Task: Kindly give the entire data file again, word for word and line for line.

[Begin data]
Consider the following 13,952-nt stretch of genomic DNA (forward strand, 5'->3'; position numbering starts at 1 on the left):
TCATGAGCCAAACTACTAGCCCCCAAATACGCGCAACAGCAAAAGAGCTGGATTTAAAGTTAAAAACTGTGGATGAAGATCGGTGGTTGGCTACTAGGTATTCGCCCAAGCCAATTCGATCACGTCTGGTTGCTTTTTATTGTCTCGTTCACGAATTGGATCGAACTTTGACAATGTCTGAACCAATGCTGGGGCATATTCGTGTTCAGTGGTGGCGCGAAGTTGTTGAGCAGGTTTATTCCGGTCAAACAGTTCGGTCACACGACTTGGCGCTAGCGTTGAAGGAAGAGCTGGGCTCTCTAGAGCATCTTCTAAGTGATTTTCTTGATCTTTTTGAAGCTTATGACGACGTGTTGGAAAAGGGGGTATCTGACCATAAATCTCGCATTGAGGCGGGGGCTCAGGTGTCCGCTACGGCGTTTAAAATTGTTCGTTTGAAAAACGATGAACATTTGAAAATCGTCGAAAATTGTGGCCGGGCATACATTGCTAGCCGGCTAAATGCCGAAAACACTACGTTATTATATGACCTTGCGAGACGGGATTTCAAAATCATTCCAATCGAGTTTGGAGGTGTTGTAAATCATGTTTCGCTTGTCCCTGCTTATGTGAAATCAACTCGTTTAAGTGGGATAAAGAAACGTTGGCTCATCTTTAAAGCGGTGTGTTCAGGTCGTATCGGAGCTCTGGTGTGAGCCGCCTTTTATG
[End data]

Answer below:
Consider the following 13,952-nt stretch of genomic DNA (forward strand, 5'->3'; position numbering starts at 1 on the left):
TCATGAGCCAAACTACTAGCCCCCAAATACGCGCAACAGCAAAAGAGCTGGATTTAAAGTTAAAAACTGTGGATGAAGATCGGTGGTTGGCTACTAGGTATTCGCCCAAGCCAATTCGATCACGTCTGGTTGCTTTTTATTGTCTCGTTCACGAATTGGATCGAACTTTGACAATGTCTGAACCAATGCTGGGGCATATTCGTGTTCAGTGGTGGCGCGAAGTTGTTGAGCAGGTTTATTCCGGTCAAACAGTTCGGTCACACGACTTGGCGCTAGCGTTGAAGGAAGAGCTGGGCTCTCTAGAGCATCTTCTAAGTGATTTTCTTGATCTTTTTGAAGCTTATGACGACGTGTTGGAAAAGGGGGTATCTGACCATAAATCTCGCATTGAGGCGGGGGCTCAGGTGTCCGCTACGGCGTTTAAAATTGTTCGTTTGAAAAACGATGAACATTTGAAAATCGTCGAAAATTGTGGCCGGGCATACATTGCTAGCCGGCTAAATGCCGAAAACACTACGTTATTATATGACCTTGCGAGACGGGATTTCAAAATCATTCCAATCGAGTTTGGAGGTGTTGTAAATCATGTTTCGCTTGTCCCTGCTTATGTGAAATCAACTCGTTTAAGTGGGATAAAGAAACGTTGGCTCATCTTTAAAGCGGTGTGTTCAGGTCGTATCGGAGCTCTGGTGTGAGCCGCCTTTTATG